• Any example of this trope will always, always be compared to Lord of the Flies, which unless someone can find an older example is probably the Trope Maker. Type 1.
  • Peter Pan, and all derivatives (such as Hook)
  • The teen gangs in A Clockwork Orange can't be controlled by the adults, so they're a type 3.
  • The original Logan's Run is about a cross between a type 2 and type 4, where everyone is killed when they reach 21. The film version raises the age to 30, which doesn't fit this quite as well.
  • In Gone, everyone over the age of 15 disappears in an instant, leading to a type 2.
  • Diario de la Guerra del Cerdo (it was translated as "Diary of the War of the Pig"), a 1969 novel by Argentinean writer and Cervantes Prize winner Adolfo Bioy Casares. A dystopic world where old people is deemed as "useless pigs", any kind of healthcare or benefits has been removed by the government and youngster's mobs are given tacit right to kill them in the streets, forcing them to hide and live a miserable existence in the underworld. Thus, type 3; though the approach to this subject is both grim and comedic at the same time.
  • There was a short-lived YA Novel series called 2011 where this scenario happens in a type 3 situation.
  • The titular Shade's Children are almost a type 2 except for Shade himself, and he's... well, unusual. All other adults have disappeared. Shade treats the children in his care like soldiers, but they all trust him because he's older than them. In a world where most people don't survive beyond the age of 14, it is shown that people generally sort themselves into a hierarchy based on age, with the main character practically falling down to worship Shade when he first sees him.
  • The kids in Battle Royale are type 1-ish, but they don't have much civilization to speak of.
  • In Larry Niven's "A World Out Of Time", most of the Earth was ruled by immortal boy-children who kept a supply of grown-ups around as breeding stock (The immortal girl-children were wiped out by a gender war and environmental changes making their territory uninhabitable). All new boy-children are taken from the adults and join troupes of the immortal boys; the ones that demonstrate "superior qualities" are sent back to the adults to become new breeding adults, while the rest become immortal and stay boys forever. Girls remain with the adults and grow into new breeding adults.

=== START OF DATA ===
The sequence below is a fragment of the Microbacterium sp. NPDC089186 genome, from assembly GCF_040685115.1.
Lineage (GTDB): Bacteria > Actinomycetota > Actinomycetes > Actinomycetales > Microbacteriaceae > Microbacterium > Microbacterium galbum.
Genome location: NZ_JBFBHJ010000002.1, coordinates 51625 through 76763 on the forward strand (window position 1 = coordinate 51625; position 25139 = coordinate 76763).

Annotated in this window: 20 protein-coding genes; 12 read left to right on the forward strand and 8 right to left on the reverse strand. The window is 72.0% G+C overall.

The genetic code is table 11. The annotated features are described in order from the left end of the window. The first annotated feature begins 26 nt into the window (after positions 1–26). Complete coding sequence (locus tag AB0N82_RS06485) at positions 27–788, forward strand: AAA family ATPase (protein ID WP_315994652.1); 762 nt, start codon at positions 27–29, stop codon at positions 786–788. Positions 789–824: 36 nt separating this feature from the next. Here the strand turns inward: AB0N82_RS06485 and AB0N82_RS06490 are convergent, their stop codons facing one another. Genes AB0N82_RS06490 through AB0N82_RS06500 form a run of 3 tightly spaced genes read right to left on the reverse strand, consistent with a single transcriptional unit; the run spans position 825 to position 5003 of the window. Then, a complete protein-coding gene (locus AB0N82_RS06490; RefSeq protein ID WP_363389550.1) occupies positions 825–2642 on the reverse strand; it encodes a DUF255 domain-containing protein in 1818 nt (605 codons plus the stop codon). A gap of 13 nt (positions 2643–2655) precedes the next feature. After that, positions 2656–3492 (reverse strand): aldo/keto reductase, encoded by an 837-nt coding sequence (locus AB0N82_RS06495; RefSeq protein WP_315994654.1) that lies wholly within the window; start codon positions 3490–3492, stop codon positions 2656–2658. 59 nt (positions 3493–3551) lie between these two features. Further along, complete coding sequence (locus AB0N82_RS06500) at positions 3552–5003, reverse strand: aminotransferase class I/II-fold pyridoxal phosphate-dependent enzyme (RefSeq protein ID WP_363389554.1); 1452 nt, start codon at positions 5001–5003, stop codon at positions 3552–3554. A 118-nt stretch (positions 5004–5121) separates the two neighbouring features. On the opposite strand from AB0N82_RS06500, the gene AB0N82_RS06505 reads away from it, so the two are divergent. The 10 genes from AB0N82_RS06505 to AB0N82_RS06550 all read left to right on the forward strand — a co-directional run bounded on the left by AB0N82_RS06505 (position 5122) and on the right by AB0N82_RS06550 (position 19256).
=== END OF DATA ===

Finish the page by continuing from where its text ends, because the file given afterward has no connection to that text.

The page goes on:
Both the boys and girls are depicted as cruel despots, but not because of their "youth"; most were far older than the adults and had the mentalities to match. They're cruel because they're powerful, ancient immortals, and cruelty is how they alleviate their boredom.
  • Just about anything by Bret Easton Ellis before American Psycho
  • In the second novel in the His Dark Materials series, Lyra visits a world where a lot of the adults have been killed off by Specters, monsters that can only harm and be seen by those who have reached puberty. Much of the world is covered in abandoned cities left to gangs of spectre-orphans (until they grow up and get spectre-eaten themselves) while caravans with adults try to keep ahead of the spectres.
  • The Girl Who Owned a Cityis a Type 2
  • 400 Boys
  • Countdown
  • The Vigils are type 3 in The Chocolate War.
  • The Outsiders borders on a type 3.
  • Evil by Swede Jan Guilliou is set in a 1950s boy's boarding school in which the boys are given to govern themselves in their lives outside the classroom - at one point does the principal step in to stop the beating of the main character during lunch, but only because splatters of blood land in his food. So, type 4.
  • A E van Vogt's Children Of Tomorrow is a type 4: so many men have gone to war that there aren't enough left on Earth to enforce the law, and the children are organized into "outfits" with police powers.
  • Robert Heinlein's Tunnel In The Sky is a type 1, but it works out because they were being taught survival techniques anyway.
  • Charlie Higson's 'The Enemy', in which fourteen years ago, all people were infected with a disease which took this long to develop. Only people born since then remained. The adults either died or went mad and became cannibalistic zombies.
  • Type 1 happens to the nation-state of Canyonar in Waking Echoes by Donaya Haymond, as a result of The Virus that is Only Fatal To Adults and Prepubescent Children. A few of the teens strive for order and peace, but because the place was already a Crapsack World before the Famine Fever hit, most of the kids either become cannibalistic looters or join a Fascist-style army with the aim of conquering the currently unaffected neighboring countries.